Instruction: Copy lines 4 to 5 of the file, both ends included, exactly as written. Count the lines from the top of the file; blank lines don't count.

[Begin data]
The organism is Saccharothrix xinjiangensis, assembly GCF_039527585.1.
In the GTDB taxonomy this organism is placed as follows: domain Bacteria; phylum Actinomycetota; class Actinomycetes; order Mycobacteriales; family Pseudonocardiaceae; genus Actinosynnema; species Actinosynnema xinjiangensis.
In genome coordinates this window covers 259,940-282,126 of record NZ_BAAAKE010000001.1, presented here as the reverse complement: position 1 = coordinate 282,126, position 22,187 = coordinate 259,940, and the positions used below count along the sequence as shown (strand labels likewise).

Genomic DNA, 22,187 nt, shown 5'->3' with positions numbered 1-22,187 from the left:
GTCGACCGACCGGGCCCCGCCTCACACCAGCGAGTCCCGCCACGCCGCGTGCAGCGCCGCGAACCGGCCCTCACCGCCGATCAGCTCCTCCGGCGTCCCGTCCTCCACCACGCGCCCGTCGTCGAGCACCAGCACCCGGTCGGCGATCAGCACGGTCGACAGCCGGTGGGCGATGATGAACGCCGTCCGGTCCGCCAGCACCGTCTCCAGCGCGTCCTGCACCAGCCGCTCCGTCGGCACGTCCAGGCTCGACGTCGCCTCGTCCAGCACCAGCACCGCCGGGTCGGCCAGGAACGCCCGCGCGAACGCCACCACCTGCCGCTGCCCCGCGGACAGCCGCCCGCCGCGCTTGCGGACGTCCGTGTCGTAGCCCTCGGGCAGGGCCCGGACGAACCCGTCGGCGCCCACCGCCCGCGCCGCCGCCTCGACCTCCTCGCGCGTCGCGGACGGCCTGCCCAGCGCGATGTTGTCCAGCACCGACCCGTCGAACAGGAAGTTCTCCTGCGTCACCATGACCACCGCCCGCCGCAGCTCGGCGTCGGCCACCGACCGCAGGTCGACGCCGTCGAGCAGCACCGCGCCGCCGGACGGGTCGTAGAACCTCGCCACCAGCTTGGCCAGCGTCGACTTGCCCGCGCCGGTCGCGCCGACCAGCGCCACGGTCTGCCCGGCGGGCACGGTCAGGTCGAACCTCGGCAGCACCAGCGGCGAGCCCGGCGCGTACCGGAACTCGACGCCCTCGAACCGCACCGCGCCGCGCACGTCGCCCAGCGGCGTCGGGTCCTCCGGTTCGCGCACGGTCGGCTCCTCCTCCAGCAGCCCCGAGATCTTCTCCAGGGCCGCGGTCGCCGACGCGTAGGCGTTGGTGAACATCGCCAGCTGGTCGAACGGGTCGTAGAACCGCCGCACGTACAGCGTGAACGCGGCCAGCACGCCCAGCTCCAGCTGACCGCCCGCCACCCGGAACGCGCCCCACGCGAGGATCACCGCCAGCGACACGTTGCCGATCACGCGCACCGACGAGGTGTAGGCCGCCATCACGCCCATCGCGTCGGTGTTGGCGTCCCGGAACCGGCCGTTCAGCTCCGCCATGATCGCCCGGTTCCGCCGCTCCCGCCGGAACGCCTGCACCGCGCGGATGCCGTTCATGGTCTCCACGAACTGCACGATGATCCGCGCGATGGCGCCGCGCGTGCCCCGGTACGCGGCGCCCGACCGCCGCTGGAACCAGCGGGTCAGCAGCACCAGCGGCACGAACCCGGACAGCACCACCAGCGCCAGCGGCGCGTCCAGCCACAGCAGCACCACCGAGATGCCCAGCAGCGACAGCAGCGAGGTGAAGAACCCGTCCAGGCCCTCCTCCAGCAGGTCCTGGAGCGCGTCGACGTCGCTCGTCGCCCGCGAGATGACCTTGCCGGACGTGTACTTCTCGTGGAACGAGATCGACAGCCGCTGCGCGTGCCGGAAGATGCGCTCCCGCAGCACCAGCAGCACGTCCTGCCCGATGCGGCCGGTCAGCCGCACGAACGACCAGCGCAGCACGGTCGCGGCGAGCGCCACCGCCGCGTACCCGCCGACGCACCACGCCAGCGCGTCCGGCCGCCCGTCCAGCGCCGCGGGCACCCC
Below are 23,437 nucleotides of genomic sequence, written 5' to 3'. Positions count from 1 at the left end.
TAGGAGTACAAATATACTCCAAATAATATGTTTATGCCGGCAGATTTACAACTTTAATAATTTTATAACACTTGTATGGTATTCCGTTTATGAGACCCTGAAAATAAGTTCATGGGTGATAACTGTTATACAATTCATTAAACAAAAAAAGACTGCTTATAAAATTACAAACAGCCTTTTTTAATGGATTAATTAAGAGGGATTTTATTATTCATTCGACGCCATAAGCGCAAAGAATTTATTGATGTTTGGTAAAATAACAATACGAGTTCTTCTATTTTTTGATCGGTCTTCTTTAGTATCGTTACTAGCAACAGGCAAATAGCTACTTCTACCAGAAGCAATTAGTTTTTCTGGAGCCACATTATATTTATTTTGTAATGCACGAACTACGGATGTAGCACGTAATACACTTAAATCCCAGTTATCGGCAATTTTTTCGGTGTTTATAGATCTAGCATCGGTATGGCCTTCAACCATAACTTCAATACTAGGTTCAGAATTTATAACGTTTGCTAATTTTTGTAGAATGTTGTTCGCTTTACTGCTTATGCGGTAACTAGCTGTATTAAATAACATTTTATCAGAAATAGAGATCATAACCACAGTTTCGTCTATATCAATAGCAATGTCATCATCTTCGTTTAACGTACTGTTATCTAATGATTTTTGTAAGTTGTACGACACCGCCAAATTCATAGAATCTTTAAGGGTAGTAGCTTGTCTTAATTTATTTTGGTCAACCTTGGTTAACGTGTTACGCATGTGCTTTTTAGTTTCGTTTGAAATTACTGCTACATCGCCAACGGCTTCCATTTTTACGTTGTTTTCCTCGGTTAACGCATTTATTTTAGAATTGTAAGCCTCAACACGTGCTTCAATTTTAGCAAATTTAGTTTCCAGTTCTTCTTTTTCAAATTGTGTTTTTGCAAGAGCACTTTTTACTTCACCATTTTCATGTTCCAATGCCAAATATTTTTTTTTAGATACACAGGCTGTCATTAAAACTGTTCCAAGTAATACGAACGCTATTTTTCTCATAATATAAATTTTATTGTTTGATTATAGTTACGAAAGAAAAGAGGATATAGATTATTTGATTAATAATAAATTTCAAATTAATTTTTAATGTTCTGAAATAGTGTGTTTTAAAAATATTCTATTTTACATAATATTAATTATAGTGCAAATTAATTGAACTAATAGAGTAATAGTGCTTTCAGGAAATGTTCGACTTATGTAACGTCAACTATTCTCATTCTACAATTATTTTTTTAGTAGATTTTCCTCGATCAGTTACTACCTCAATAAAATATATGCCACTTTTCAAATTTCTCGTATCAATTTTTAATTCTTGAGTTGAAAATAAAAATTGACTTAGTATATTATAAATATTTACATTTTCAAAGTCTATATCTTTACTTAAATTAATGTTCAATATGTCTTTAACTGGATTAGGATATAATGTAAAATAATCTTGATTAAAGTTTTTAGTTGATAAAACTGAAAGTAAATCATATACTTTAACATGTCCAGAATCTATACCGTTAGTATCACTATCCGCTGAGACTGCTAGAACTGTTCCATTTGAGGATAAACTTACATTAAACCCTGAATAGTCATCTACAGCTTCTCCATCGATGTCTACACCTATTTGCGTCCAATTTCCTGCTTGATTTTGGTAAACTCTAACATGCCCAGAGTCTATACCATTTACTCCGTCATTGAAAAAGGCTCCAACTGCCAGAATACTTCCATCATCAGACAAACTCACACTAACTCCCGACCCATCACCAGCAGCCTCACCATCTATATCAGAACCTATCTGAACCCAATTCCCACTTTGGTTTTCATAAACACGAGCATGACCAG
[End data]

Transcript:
Genomic DNA, 22,187 nt, shown 5'->3' with positions numbered 1-22,187 from the left:
GTCGACCGACCGGGCCCCGCCTCACACCAGCGAGTCCCGCCACGCCGCGTGCAGCGCCGCGAACCGGCCCTCACCGCCGATCAGCTCCTCCGGCGTCCCGTCCTCCACCACGCGCCCGTCGTCGAGCACCAGCACCCGGTCGGCGATCAGCACGGTCGACAGCCGGTGGGCGATGATGAACGCCGTCCGGTCCGCCAGCACCGTCTCCAGCGCGTCCTGCACCAGCCGCTCCGTCGGCACGTCCAGGCTCGACGTCGCCTCGTCCAGCACCAGCACCGCCGGGTCGGCCAGGAACGCCCGCGCGAACGCCACCACCTGCCGCTGCCCCGCGGACAGCCGCCCGCCGCGCTTGCGGACGTCCGTGTCGTAGCCCTCGGGCAGGGCCCGGACGAACCCGTCGGCGCCCACCGCCCGCGCCGCCGCCTCGACCTCCTCGCGCGTCGCGGACGGCCTGCCCAGCGCGATGTTGTCCAGCACCGACCCGTCGAACAGGAAGTTCTCCTGCGTCACCATGACCACCGCCCGCCGCAGCTCGGCGTCGGCCACCGACCGCAGGTCGACGCCGTCGAGCAGCACCGCGCCGCCGGACGGGTCGTAGAACCTCGCCACCAGCTTGGCCAGCGTCGACTTGCCCGCGCCGGTCGCGCCGACCAGCGCCACGGTCTGCCCGGCGGGCACGGTCAGGTCGAACCTCGGCAGCACCAGCGGCGAGCCCGGCGCGTACCGGAACTCGACGCCCTCGAACCGCACCGCGCCGCGCACGTCGCCCAGCGGCGTCGGGTCCTCCGGTTCGCGCACGGTCGGCTCCTCCTCCAGCAGCCCCGAGATCTTCTCCAGGGCCGCGGTCGCCGACGCGTAGGCGTTGGTGAACATCGCCAGCTGGTCGAACGGGTCGTAGAACCGCCGCACGTACAGCGTGAACGCGGCCAGCACGCCCAGCTCCAGCTGACCGCCCGCCACCCGGAACGCGCCCCACGCGAGGATCACCGCCAGCGACACGTTGCCGATCACGCGCACCGACGAGGTGTAGGCCGCCATCACGCCCATCGCGTCGGTGTTGGCGTCCCGGAACCGGCCGTTCAGCTCCGCCATGATCGCCCGGTTCCGCCGCTCCCGCCGGAACGCCTGCACCGCGCGGATGCCGTTCATGGTCTCCACGAACTGCACGATGATCCGCGCGATGGCGCCGCGCGTGCCCCGGTACGCGGCGCCCGACCGCCGCTGGAACCAGCGGGTCAGCAGCACCAGCGGCACGAACCCGGACAGCACCACCAGCGCCAGCGGCGCGTCCAGCCACAGCAGCACCACCGAGATGCCCAGCAGCGACAGCAGCGAGGTGAAGAACCCGTCCAGGCCCTCCTCCAGCAGGTCCTGGAGCGCGTCGACGTCGCTCGTCGCCCGCGAGATGACCTTGCCGGACGTGTACTTCTCGTGGAACGAGATCGACAGCCGCTGCGCGTGCCGGAAGATGCGCTCCCGCAGCACCAGCAGCACGTCCTGCCCGATGCGGCCGGTCAGCCGCACGAACGACCAGCGCAGCACGGTCGCGGCGAGCGCCACCGCCGCGTACCCGCCGACGCACCACGCCAGCGCGTCCGGCCGCCCGTCCAGCGCCGCGGGCACCCC